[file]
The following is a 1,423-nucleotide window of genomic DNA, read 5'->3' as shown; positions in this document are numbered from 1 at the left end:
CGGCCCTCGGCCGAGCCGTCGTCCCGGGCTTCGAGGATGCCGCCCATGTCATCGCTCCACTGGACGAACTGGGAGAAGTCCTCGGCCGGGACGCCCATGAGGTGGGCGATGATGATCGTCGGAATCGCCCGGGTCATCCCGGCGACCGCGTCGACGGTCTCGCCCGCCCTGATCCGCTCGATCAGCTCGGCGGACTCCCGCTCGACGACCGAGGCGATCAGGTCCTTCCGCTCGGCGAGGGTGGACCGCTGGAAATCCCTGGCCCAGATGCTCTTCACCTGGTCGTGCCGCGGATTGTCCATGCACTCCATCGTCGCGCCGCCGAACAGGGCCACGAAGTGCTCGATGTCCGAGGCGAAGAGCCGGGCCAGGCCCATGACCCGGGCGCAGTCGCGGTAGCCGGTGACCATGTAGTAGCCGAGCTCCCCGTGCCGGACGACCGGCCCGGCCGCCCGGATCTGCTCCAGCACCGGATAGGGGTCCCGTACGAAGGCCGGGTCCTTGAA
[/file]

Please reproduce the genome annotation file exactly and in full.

The following is a 1,423-nucleotide window of genomic DNA, read 5'->3' as shown; positions in this document are numbered from 1 at the left end:
CGGCCCTCGGCCGAGCCGTCGTCCCGGGCTTCGAGGATGCCGCCCATGTCATCGCTCCACTGGACGAACTGGGAGAAGTCCTCGGCCGGGACGCCCATGAGGTGGGCGATGATGATCGTCGGAATCGCCCGGGTCATCCCGGCGACCGCGTCGACGGTCTCGCCCGCCCTGATCCGCTCGATCAGCTCGGCGGACTCCCGCTCGACGACCGAGGCGATCAGGTCCTTCCGCTCGGCGAGGGTGGACCGCTGGAAATCCCTGGCCCAGATGCTCTTCACCTGGTCGTGCCGCGGATTGTCCATGCACTCCATCGTCGCGCCGCCGAACAGGGCCACGAAGTGCTCGATGTCCGAGGCGAAGAGCCGGGCCAGGCCCATGACCCGGGCGCAGTCGCGGTAGCCGGTGACCATGTAGTAGCCGAGCTCCCCGTGCCGGACGACCGGCCCGGCCGCCCGGATCTGCTCCAGCACCGGATAGGGGTCCCGTACGAAGGCCGGGTCCTTGAA